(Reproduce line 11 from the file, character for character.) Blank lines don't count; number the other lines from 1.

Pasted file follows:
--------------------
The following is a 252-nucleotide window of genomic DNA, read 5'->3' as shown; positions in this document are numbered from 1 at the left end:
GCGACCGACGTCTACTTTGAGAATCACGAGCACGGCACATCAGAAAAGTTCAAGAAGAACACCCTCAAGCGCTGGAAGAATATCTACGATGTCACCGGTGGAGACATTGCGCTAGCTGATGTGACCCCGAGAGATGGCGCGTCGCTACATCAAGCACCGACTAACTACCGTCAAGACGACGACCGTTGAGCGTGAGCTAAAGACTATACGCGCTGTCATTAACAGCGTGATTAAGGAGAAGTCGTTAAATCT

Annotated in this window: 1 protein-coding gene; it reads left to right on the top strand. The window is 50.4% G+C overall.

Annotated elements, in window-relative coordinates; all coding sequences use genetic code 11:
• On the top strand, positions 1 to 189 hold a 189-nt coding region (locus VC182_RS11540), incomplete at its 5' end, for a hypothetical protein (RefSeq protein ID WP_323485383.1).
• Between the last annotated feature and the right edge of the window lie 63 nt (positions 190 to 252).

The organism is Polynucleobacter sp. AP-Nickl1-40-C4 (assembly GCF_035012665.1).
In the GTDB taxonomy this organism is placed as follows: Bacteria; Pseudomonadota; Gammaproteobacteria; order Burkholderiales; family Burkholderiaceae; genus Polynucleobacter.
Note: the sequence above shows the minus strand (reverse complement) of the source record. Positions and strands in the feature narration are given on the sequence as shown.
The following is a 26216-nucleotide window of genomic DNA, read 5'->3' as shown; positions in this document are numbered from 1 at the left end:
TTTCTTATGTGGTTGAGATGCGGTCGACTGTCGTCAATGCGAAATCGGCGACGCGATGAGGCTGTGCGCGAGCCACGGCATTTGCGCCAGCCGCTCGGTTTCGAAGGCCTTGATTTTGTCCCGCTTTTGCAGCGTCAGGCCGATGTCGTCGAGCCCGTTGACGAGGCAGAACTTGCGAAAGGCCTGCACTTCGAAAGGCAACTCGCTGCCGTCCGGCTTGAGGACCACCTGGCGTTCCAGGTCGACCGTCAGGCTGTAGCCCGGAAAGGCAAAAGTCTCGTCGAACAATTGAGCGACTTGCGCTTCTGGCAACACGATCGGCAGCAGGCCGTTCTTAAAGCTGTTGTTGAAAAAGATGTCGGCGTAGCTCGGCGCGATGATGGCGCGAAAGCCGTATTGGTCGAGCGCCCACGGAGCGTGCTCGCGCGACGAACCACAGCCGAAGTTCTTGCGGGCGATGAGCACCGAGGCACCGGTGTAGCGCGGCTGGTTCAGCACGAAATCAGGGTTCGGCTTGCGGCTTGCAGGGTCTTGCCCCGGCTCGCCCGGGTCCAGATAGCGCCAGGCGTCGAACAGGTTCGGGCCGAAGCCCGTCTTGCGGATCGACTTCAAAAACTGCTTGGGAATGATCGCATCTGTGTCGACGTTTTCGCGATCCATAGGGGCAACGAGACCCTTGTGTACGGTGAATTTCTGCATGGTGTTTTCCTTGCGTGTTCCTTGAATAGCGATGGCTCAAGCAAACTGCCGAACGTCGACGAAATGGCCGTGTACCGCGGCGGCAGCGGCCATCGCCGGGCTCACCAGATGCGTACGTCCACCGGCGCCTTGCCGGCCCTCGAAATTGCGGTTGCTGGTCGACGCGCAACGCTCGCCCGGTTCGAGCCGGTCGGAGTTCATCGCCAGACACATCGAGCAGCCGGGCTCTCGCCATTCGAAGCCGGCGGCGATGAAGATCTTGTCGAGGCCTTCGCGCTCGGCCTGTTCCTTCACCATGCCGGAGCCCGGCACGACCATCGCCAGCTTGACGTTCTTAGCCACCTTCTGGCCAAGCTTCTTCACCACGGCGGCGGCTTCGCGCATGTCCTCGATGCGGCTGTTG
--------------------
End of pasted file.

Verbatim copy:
TTTCTTATGTGGTTGAGATGCGGTCGACTGTCGTCAATGCGAAATCGGCGACGCGATGAGGCTGTGCGCGAGCCACGGCATTTGCGCCAGCCGCTCGGTTTCGAAGGCCTTGATTTTGTCCCGCTTTTGCAGCGTCAGGCCGATGTCGTCGAGCCCGTTGACGAGGCAGAACTTGCGAAAGGCCTGCACTTCGAAAGGCAACTCGCTGCCGTCCGGCTTGAGGACCACCTGGCGTTCCAGGTCGACCGTCAGGCTGTAGCCCGGAAAGGCAAAAGTCTCGTCGAACAATTGAGCGACTTGCGCTTCTGGCAACACGATCGGCAGCAGGCCGTTCTTAAAGCTGTTGTTGAAAAAGATGTCGGCGTAGCTCGGCGCGATGATGGCGCGAAAGCCGTATTGGTCGAGCGCCCACGGAGCGTGCTCGCGCGACGAACCACAGCCGAAGTTCTTGCGGGCGATGAGCACCGAGGCACCGGTGTAGCGCGGCTGGTTCAGCACGAAATCAGGGTTCGGCTTGCGGCTTGCAGGGTCTTGCCCCGGCTCGCCCGGGTCCAGATAGCGCCAGGCGTCGAACAGGTTCGGGCCGAAGCCCGTCTTGCGGATCGACTTCAAAAACTGCTTGGGAATGATCGCATCTGTGTCGACGTTTTCGCGATCCATAGGGGCAACGAGACCCTTGTGTACGGTGAATTTCTGCATGGTGTTTTCCTTGCGTGTTCCTTGAATAGCGATGGCTCAAGCAAACTGCCGAACGTCGACGAAATGGCCGTGTACCGCGGCGGCAGCGGCCATCGCCGGGCTCACCAGATGCGTACGTCCACCGGCGCCTTGCCGGCCCTCGAAATTGCGGTTGCTGGTCGACGCGCAACGCTCGCCCGGTTCGAGCCGGTCGGAGTTCATCGCCAGACACATCGAGCAGCCGGGCTCTCGCCATTCGAAGCCGGCGGCGATGAAGATCTTGTCGAGGCCTTCGCGCTCGGCCTGTTCCTTCACCATGCCGGAGCCCGGCACGACCATCGCCAGCTTGACGTTCTTAGCCACCTTCTGGCCAAGCTTCTTCACCACGGCGGCGGCTTCGCGCATGTCCTCGATGCGGCTGTTG